Pelletier
Pelletier

Following the November general election, campaigning for a new business improvement area in Capitol Hill is expected to ramp up.

The Broadway BIA has been around since 1986, and primarily functions to cover cleanup needs and some business promotion. A new Capitol Hill BIA being vetted by property owners would add new services and fund a full staff and executive director.

“The plan has always been that a new Capitol Hill BIA would evolve and supplant the chamber of commerce at some point,” said Jeff Pelletier, chair for the Capitol Hill Chamber of Commerce and principal at architecture firm Board & Vellum, “kind of do what the chamber is doing, but much more.”

Chamber executive director Sierra Hansen left her position on Oct. 31, but is staying on to manage the Broadway BIA under a six-month contract to start.

Pelletier said Hansen did a wonderful job as chamber director for the past two years, and expects her to keep up the good work with the Broadway BIA.

“We can’t say enough awesome stuff about what she’s done on that front,” he said.

Hansen announced the Capitol Hill BIA campaign launch during the State of the Hill celebration in February.

Unlike the Broadway BIA, which the chamber has managed since 2008, the new business improvement area would be funded through an assessment based on property. The Broadway BIA is funded by businesses based on sales revenue reporting, which Pelletier said is a less transparent method. Auditing has helped find new businesses and remove closed ones in the past for collection purposes.

The Broadway BIA would be disbanded if a neighborhood-wide BIA is formed, with that segment of Capitol Hill being incorporated into a new area that includes Denny/Olive, Melrose, Pike/Pine, Miller and 12th, 15th and 19th avenues.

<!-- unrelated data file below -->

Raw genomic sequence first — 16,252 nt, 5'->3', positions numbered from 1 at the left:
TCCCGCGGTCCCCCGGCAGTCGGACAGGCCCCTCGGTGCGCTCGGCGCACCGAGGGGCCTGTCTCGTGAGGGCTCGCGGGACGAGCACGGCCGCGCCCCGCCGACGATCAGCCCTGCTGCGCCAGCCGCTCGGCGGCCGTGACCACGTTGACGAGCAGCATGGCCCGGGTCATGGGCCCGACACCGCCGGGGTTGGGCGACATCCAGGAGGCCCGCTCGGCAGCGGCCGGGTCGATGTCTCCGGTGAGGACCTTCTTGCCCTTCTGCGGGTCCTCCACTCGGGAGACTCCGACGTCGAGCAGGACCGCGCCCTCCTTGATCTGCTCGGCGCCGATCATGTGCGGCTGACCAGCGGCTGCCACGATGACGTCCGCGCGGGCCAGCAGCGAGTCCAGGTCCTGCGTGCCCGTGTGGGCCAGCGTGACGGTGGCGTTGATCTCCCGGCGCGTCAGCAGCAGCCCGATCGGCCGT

Each neighborhood would receive different assessments and levels of service, Pelletier said. People in the Melrose subarea are more concerned about marketing businesses — particularly when construction begins on the Washington State Convention Center Addition — than with cleanliness issues being faced in the Pike/Pine corridor, Pelletier said.

A Capitol Hill BIA would address trash and graffiti like the Broadway BIA, and also increased event planning and marketing, he said, which includes finding local businesses to fill empty storefronts.

Seattle Central College and developer Hunters Capital were early supporters of the new BIA. Petitions were sent in February to 650 property owners representing 850 parcels within the proposed BIA.

“They’ve not all come back. We’re making progress,” Pelletier said. “The issue is we need 60 percent of property owners to sign the petition.”

There are 10 BIAs in Seattle currently. Pelletier said the challenge for Capitol Hill is it has the most property owners within its proposed boundary, and reaching all of them has proven difficult.

“Public records are not really clear,” he said.

The chamber is actively advertising for a campaign manager to lead the Capitol Hill BIA effort, which would involve researching, contacting and meeting with property owners. Pelletier said that has been shown to take up to four hours per property owner.

“We’ve already seen an uptick in applications,” he said, adding more are expected to come in once professionals are finished managing various political campaigns.

Hansen told the Capitol Hill Times on her last day that she was stepping down to make way for the ramped up BIA focus.

“It was a hard decision to make,” she said, “but ultimately the chamber needs to move forward with the BIA stuff that makes sense to them.”

“I think the board is really committed to making sure that this moves forward,” Pelletier said.

Joe Mirabella with the Seattle Office of Economic Development, which oversees BIAs and citywide policies, said it can take several years to get a new business improvement area off the ground.

Pelletier said he’s not setting a goal for when the Capitol Hill BIA would form.

Should it receive the support needed, it would be governed by a ratepayers advisory board and managed by an executive director.